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Mir's GPLv3 License Is Now Raising Concerns

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  • #16
    Originally posted by seb24 View Post
    As always with this guy : FUD and FUD and FUD.... Pathetic.
    It's really good to see people from open source communty saying that putting a project in GPL is bad... Only to have reason to create some FUD against Canonical/Ubuntu.
    He did the same with lightDM ranting against the project and spreading some FUD...
    Had you took the time to read the actual message instead of, wait for it, FUD'ing like a troll, you'd notice the issue is *not* the GPLv3, but actually the copy right assignment (CA) which more-or-less means* "you can contribute as much as you like, but once you give the code - we own it, and can do with it what-ever we want.... and oh, we may decide to close source it, and its quite possible you won't be able to -fork you own code-. **

    - Gilboa
    * INAL, but I had some dealings in the past of CA.
    ** See second post.
    Last edited by gilboa; 06-20-2013, 03:18 AM.
    DEV: Intel S2600C0, 2xE52658V2, 32GB, 4x2TB + 2x3TB, GTX780, F21/x86_64, Dell U2711.
    SRV: Intel S5520SC, 2xX5680, 36GB, 4x2TB, GTX550, F21/x86_64, Dell U2412..
    BACK: Tyan Tempest i5400XT, 2xE5335, 8GB, 3x1.5TB, 9800GTX, F21/x86-64.
    LAP: ASUS N56VJ, i7-3630QM, 16GB, 1TB, 635M, F21/x86_64.

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    • #17
      Originally posted by XorEaxEax View Post
      Unless you are a potential Mir contributor or a proprietary vendor who wants to use Mir, this doesn't really matter. Only thing from a foss perspective that would change is if Canonical would start keeping parts of the actual Mir code proprietary, but that's not the case here.
      As I said above, INAL (I'm not a lawyer), but it'll be nice if someone that's well versed on the subject, will be able to shed light on one nagging question: Does this (specific) CA means you won't be able to fork previous versions of Mir that includes community contributions if/when Canonical decides to go proprietary (E.g. MySQL)?

      - Gilboa
      DEV: Intel S2600C0, 2xE52658V2, 32GB, 4x2TB + 2x3TB, GTX780, F21/x86_64, Dell U2711.
      SRV: Intel S5520SC, 2xX5680, 36GB, 4x2TB, GTX550, F21/x86_64, Dell U2412..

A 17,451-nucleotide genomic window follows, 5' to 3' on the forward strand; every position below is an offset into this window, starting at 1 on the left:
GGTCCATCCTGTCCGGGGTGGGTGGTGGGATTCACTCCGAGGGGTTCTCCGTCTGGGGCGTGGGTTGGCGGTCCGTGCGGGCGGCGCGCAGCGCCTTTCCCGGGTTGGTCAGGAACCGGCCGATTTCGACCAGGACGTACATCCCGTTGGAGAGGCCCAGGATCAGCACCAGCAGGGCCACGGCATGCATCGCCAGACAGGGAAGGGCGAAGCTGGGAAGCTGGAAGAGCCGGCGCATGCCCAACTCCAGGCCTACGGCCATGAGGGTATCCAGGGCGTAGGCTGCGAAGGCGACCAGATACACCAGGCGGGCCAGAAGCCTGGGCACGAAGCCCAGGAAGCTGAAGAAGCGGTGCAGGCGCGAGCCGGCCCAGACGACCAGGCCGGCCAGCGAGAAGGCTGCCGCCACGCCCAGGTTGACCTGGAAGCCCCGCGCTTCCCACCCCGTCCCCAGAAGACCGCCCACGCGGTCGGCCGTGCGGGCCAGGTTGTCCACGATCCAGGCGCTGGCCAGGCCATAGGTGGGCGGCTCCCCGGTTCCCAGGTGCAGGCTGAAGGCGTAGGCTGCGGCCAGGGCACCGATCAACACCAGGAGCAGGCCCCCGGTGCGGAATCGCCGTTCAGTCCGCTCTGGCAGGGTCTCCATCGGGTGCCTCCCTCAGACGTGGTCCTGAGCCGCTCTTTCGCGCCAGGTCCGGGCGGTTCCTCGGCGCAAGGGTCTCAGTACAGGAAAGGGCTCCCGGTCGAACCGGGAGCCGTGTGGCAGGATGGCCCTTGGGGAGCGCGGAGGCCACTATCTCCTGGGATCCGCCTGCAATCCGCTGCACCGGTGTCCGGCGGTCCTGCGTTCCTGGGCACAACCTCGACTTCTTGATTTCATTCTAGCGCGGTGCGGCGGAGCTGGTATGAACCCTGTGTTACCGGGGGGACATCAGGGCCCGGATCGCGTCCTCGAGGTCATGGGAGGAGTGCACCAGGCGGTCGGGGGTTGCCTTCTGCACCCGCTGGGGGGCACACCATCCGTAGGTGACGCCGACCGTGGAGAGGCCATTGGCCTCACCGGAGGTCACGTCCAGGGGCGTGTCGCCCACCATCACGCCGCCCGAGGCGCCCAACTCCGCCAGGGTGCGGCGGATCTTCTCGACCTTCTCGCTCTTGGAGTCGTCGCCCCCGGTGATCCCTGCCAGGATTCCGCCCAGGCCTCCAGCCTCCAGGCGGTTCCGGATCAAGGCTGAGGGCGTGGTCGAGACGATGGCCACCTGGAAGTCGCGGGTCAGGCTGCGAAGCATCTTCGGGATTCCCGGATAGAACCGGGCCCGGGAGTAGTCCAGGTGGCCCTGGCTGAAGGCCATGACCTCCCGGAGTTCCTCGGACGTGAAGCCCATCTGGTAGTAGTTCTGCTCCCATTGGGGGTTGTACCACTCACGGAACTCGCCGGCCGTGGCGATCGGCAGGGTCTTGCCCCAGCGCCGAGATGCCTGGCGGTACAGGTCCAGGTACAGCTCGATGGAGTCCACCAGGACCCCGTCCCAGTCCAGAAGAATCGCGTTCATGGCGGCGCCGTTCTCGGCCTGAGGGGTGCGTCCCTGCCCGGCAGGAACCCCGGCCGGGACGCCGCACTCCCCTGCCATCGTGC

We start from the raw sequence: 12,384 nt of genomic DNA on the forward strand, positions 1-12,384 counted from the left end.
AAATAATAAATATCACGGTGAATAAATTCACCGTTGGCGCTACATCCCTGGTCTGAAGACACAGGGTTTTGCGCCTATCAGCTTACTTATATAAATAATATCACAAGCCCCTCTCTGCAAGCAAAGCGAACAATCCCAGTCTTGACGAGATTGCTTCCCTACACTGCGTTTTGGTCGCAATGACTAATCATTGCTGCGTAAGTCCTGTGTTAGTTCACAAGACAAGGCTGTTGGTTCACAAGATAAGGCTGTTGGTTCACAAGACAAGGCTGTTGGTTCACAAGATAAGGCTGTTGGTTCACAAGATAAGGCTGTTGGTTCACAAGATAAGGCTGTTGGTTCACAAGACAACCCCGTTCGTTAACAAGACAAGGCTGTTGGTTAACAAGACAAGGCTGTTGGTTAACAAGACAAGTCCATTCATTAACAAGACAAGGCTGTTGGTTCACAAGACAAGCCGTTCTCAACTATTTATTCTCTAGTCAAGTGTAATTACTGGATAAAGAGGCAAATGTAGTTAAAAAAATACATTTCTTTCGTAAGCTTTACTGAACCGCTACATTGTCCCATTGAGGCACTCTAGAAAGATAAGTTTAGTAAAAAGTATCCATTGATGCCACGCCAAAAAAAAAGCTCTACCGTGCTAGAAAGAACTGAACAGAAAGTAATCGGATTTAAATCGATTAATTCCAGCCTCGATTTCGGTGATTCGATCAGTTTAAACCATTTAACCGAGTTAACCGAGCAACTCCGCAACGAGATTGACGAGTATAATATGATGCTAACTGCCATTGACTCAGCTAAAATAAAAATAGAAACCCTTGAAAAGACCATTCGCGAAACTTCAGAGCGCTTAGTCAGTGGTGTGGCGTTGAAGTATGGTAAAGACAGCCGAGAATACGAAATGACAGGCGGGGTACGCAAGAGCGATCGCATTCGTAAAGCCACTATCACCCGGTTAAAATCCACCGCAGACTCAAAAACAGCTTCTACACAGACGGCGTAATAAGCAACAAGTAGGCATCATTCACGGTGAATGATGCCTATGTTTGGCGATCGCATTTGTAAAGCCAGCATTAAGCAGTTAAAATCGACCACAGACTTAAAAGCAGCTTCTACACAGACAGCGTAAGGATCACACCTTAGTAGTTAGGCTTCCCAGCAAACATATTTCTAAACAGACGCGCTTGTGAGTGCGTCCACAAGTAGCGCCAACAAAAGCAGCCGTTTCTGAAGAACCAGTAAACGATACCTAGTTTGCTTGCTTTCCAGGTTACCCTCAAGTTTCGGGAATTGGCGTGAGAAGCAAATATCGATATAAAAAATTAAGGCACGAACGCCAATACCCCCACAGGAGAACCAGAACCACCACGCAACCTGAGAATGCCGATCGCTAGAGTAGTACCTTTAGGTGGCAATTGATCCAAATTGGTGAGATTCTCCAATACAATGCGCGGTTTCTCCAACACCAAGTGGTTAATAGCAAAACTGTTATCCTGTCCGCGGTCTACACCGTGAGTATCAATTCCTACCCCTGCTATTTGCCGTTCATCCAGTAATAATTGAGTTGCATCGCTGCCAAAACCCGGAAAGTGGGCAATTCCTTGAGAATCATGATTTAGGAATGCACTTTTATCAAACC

BACK: Tyan Tempest i5400XT, 2xE5335, 8GB, 3x1.5TB, 9800GTX, F21/x86-64.
      LAP: ASUS N56VJ, i7-3630QM, 16GB, 1TB, 635M, F21/x86_64.

      Comment


      • #18
        Originally posted by gilboa View Post
        As I said above, INAL (I'm not a lawyer), but it'll be nice if someone that's well versed on the subject, will be able to shed light on one nagging question: Does this (specific) CA means you won't be able to fork previous versions of Mir that includes community contributions if/when Canonical decides to go proprietary (E.g. MySQL)?

        - Gilboa
        No. If something is released as GPLv3, it stays as GPLv3, forever, and grants its users every right that GPLv3 grants, including forking. A license cannot be changed retroactively: if the license is changed to proprietary at some point, it only applies to new versions - any releases that have already been released as GPLv3 stay open and can be forked.

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        • #19
          Originally posted by dee. View Post
          No. If something is released as GPLv3, it stays as GPLv3, forever, and grants its users every right that GPLv3 grants, including forking. A license cannot be changed retroactively: if the license is changed to proprietary at some point, it only applies to new versions - any releases that have already been released as GPLv3 stay open and can be forked.
          Thanks.
          The implications of using GPLvX are more or less clear to me.
          Questions is: Can the CA be used to squash future development of the -old- GPLvX versions?

          - Gilboa
          DEV: Intel S2600C0, 2xE52658V2, 32GB, 4x2TB + 2x3TB, GTX780, F21/x86_64, Dell U2711.
          SRV: Intel S5520SC, 2xX5680, 36GB, 4x2TB, GTX550, F21/x86_64, Dell U2412..
          BACK: Tyan Tempest i5400XT, 2xE5335, 8GB, 3x1.5TB, 9800GTX, F21/x86-64.
          LAP: ASUS N56VJ, i7-3630QM, 16GB, 1TB, 635M, F21/x86_64.

          Comment


          • #20
            Instead you end up with a situation that looks awfully like Canonical wanting to squash competition by making it impossible for anyone else to sell modified versions of Canonical's software in the same market.
            IMHO GPL + CLA is an honest business model. Canonical invests their money on a product and releases it as a fully compliant open source project. All rights of the GPL are being honored. Then they additionally gain the ability to sell commercial licenses of their products. To do that you have to own the copyright in its entirety, so the CLA enables that.

            Canonical will not close down their open source projects. They would be idiots to do that, because the next day forks would pop like mushrooms (remember GPL is always in effect). They gain value by having the option to sell commercial licenses. In addition in a hypothetical company sell, having the copyright in its entirety also counts as an asset (see MySQL and Qt).